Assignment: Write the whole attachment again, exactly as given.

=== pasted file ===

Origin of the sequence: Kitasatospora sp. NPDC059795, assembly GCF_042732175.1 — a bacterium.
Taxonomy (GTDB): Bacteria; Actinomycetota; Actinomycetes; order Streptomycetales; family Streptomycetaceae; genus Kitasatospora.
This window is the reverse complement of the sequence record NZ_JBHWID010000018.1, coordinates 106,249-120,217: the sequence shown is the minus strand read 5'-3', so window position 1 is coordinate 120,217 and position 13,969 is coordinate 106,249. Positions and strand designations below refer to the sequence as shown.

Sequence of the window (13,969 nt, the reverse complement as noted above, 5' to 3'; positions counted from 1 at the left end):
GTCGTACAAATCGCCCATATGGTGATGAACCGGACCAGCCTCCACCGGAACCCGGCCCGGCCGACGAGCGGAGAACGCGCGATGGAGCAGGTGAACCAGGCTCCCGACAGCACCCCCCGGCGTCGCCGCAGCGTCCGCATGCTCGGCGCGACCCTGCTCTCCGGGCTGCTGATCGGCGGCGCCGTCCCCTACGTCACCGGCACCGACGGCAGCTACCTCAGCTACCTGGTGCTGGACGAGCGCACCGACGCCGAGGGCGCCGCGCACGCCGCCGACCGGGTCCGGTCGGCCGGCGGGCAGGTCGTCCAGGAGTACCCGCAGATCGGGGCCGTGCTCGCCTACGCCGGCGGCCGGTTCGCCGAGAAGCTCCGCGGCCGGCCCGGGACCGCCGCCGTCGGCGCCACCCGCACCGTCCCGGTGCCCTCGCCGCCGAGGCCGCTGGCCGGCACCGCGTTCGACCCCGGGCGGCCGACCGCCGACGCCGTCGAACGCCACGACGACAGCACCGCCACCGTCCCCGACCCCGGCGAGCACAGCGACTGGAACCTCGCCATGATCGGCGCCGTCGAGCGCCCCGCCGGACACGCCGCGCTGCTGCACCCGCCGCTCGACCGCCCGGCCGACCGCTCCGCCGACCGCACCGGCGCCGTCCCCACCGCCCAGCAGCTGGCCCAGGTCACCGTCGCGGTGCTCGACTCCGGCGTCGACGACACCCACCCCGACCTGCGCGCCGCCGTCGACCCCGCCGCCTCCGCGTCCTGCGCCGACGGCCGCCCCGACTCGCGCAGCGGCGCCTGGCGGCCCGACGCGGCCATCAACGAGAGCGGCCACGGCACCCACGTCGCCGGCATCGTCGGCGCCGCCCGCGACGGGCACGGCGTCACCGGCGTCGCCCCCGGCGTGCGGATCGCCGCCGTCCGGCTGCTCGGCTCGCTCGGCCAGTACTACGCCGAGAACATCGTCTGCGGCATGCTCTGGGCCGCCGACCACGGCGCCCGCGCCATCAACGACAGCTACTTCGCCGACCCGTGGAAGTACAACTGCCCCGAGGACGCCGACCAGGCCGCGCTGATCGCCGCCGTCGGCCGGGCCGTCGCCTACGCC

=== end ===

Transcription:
Origin of the sequence: Kitasatospora sp. NPDC059795, assembly GCF_042732175.1 — a bacterium.
Taxonomy (GTDB): Bacteria; Actinomycetota; Actinomycetes; order Streptomycetales; family Streptomycetaceae; genus Kitasatospora.
This window is the reverse complement of the sequence record NZ_JBHWID010000018.1, coordinates 106,249-120,217: the sequence shown is the minus strand read 5'-3', so window position 1 is coordinate 120,217 and position 13,969 is coordinate 106,249. Positions and strand designations below refer to the sequence as shown.

Sequence of the window (13,969 nt, the reverse complement as noted above, 5' to 3'; positions counted from 1 at the left end):
GTCGTACAAATCGCCCATATGGTGATGAACCGGACCAGCCTCCACCGGAACCCGGCCCGGCCGACGAGCGGAGAACGCGCGATGGAGCAGGTGAACCAGGCTCCCGACAGCACCCCCCGGCGTCGCCGCAGCGTCCGCATGCTCGGCGCGACCCTGCTCTCCGGGCTGCTGATCGGCGGCGCCGTCCCCTACGTCACCGGCACCGACGGCAGCTACCTCAGCTACCTGGTGCTGGACGAGCGCACCGACGCCGAGGGCGCCGCGCACGCCGCCGACCGGGTCCGGTCGGCCGGCGGGCAGGTCGTCCAGGAGTACCCGCAGATCGGGGCCGTGCTCGCCTACGCCGGCGGCCGGTTCGCCGAGAAGCTCCGCGGCCGGCCCGGGACCGCCGCCGTCGGCGCCACCCGCACCGTCCCGGTGCCCTCGCCGCCGAGGCCGCTGGCCGGCACCGCGTTCGACCCCGGGCGGCCGACCGCCGACGCCGTCGAACGCCACGACGACAGCACCGCCACCGTCCCCGACCCCGGCGAGCACAGCGACTGGAACCTCGCCATGATCGGCGCCGTCGAGCGCCCCGCCGGACACGCCGCGCTGCTGCACCCGCCGCTCGACCGCCCGGCCGACCGCTCCGCCGACCGCACCGGCGCCGTCCCCACCGCCCAGCAGCTGGCCCAGGTCACCGTCGCGGTGCTCGACTCCGGCGTCGACGACACCCACCCCGACCTGCGCGCCGCCGTCGACCCCGCCGCCTCCGCGTCCTGCGCCGACGGCCGCCCCGACTCGCGCAGCGGCGCCTGGCGGCCCGACGCGGCCATCAACGAGAGCGGCCACGGCACCCACGTCGCCGGCATCGTCGGCGCCGCCCGCGACGGGCACGGCGTCACCGGCGTCGCCCCCGGCGTGCGGATCGCCGCCGTCCGGCTGCTCGGCTCGCTCGGCCAGTACTACGCCGAGAACATCGTCTGCGGCATGCTCTGGGCCGCCGACCACGGCGCCCGCGCCATCAACGACAGCTACTTCGCCGACCCGTGGAAGTACAACTGCCCCGAGGACGCCGACCAGGCCGCGCTGATCGCCGCCGTCGGCCGGGCCGTCGCCTACGCC